Magazine article The American Conservative

Bix Was the Best

Magazine article The American Conservative

Bix Was the Best

Article excerpt

ASK ANY 10 jazz aficionados to name the two greatest jazz trumpets, and your answer will be immediate: Louis Armstrong and Bix Beiderbecke. Technically, are they correct? After his Chicago years, Louis switched from cornet to the more brilliant trumpet, but Bix stayed with his beat-cornet. Louis learned the basics of his instrument as a kid in a New Orleans waifs' home, moved up the Mississippi to Chicago with King Olive, and helped create the mainstream jazz of its great middle period.

Bix came from the Iowa corn country and a Germanic family. His mother was a talented amateur pianist, and on his father's side there was a strong musical tradition going back to the old country. When he was big enough to reach the keyboard of a piano, Bix began picking out with one finger the classical music he heard on the family Victrola. After his death, it would be said that his style of improvisation derived from this early training, but this is a myth-and "In a Mist," the famous piano piece he wrote towards the end of his life, bears only the faintest taint of the "modernists" he may or may not have ever heard.

The myths always sang around Bix. Dorothy Baker's 1938 novel Young Man With a Horn, presumably based on his life, made good reading for its celebration of jazz, but it was all fiction, even to the "explanation" that Bix began drinking heavily to alleviate the pain of having a beer bottle shoved into him by the mobsters who ran most of the nightclubs. The only truly evocative pieces about him were those by Otis Ferguson, who wrote perceptively about jazz for The New Republic, and Jack Teagarden, one of the greats of jazzmen who touched a nerve when he remarked, "You know Bix. He didn't give a damn." What came out of the bell of his cornet was all that mattered to him, and his life was invested in that beat-up horn he sometimes carried in a paper bag.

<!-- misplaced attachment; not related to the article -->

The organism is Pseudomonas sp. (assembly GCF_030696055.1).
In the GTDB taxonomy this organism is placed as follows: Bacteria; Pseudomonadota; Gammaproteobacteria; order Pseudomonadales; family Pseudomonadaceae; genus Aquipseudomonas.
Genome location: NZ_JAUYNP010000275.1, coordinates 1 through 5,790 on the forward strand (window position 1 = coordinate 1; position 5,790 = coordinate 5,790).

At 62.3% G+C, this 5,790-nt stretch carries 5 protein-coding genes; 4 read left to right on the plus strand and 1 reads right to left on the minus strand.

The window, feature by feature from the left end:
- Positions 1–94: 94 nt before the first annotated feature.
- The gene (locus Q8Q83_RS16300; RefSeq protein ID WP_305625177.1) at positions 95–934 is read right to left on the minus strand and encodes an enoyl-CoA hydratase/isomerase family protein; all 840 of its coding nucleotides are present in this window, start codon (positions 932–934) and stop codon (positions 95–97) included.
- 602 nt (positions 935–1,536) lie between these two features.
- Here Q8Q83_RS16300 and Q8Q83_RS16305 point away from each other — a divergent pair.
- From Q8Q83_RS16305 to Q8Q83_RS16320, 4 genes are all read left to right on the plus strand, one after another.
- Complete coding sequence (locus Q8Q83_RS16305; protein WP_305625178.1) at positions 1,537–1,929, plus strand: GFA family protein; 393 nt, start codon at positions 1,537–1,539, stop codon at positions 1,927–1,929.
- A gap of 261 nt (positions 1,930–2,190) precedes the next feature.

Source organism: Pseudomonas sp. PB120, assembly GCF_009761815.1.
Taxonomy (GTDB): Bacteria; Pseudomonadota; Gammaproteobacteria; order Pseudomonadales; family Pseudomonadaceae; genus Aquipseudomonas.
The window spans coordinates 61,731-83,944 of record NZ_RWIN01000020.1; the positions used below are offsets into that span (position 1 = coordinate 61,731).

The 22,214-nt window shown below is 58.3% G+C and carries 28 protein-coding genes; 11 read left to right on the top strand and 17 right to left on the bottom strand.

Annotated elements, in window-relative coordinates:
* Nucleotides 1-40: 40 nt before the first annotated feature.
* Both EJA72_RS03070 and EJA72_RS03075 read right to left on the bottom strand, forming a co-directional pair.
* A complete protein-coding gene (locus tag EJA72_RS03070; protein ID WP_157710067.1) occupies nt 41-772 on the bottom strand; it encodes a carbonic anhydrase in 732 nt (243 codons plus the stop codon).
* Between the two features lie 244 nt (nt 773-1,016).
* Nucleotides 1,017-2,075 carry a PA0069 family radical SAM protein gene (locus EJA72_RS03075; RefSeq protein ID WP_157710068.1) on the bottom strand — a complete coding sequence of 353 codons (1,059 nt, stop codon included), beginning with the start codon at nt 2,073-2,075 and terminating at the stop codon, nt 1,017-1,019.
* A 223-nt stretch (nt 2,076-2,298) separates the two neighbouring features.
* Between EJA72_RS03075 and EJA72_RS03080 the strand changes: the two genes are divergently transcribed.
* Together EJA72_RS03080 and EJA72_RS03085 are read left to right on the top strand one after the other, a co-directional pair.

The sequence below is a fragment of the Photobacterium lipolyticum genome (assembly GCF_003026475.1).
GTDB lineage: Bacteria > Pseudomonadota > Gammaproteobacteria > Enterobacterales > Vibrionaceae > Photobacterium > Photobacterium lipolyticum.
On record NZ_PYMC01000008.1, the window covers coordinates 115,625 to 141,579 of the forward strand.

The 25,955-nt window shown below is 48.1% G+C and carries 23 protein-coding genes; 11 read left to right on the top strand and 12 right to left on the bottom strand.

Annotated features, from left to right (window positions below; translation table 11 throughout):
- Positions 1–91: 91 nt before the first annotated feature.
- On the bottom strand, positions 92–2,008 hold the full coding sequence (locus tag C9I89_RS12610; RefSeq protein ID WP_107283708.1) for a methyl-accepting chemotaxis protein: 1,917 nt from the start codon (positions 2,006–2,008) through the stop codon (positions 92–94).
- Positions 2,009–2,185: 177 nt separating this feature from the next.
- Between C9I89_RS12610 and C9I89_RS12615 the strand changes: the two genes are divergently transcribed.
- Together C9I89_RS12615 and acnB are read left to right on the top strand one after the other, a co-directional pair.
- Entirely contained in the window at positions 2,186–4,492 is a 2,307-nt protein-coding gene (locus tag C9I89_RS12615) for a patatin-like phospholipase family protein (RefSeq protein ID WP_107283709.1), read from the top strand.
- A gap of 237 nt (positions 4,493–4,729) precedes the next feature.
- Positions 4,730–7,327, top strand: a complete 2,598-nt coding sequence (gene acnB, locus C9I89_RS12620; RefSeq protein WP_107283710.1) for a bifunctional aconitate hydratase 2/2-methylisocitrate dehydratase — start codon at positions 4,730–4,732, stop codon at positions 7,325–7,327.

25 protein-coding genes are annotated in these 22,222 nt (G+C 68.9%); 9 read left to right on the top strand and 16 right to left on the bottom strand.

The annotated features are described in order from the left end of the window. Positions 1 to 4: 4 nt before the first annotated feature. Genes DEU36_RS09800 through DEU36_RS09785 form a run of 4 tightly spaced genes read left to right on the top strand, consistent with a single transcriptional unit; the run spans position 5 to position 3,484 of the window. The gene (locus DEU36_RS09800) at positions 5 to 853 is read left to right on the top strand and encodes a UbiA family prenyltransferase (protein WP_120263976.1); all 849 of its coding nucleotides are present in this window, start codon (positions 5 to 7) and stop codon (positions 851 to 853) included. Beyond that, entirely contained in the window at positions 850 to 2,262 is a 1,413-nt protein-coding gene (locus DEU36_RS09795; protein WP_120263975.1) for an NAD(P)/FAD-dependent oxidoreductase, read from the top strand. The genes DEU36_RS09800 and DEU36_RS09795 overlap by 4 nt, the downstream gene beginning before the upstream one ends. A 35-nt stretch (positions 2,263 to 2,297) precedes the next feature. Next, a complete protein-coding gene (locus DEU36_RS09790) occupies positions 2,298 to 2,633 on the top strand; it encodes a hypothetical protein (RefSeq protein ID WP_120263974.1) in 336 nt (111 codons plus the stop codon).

Leon Bismark Beiderbecke was bom in Davenport, Iowa and grew to his teens as an average middle-class kid, though from an early age given to shyness and self-doubt. By five he was a more than competent pianist and, being endowed with perfect pitch, always played by ear. The side-wheelers sometimes went up river to Davenport, and Bix would row out to hear the New Orleans bands they featured. Chicago was not too far for the winds of jazz to reach Davenport-Louis and the congeries of New Orleans musicians had moved up the river when Navy Secretary Josephus Daniels drove them out of Storyville.

Bix was 15 when he began teaching himself the cornet-playing along with the recordings of the frenetic Original Dixieland Jazz Band. By 18, he began his professional life in jazz and his love affair with John Barleycorn, gigging with pick-up groups in Chicago's North Shore and its environs, listening to the New Orleans bands and their emergent white Chicago-style counterparts-and to Louis. He was 19 when he helped organize the Wolverines, a local jazz band, and it was Bix's already defined style and the recognition of his great talent that took the young combo into the recording studios.

Bix's music came not out of his horn but out of himself-his heart and his gut. His tone was platinum pure, rounded, always singing, unmatched. Each note was like a struck gong, yet in the flow of his melodic line. Having learned from Nick La Rocca of the ODJB, the range of his improvisations seldom exceeded an octave, unlike Louis Armstrong, who climbed to the unprecedented heights of C about high C and beyond. His playing had a pulsing excitement under an unhurried, almost serene timing and easy vibrato. …

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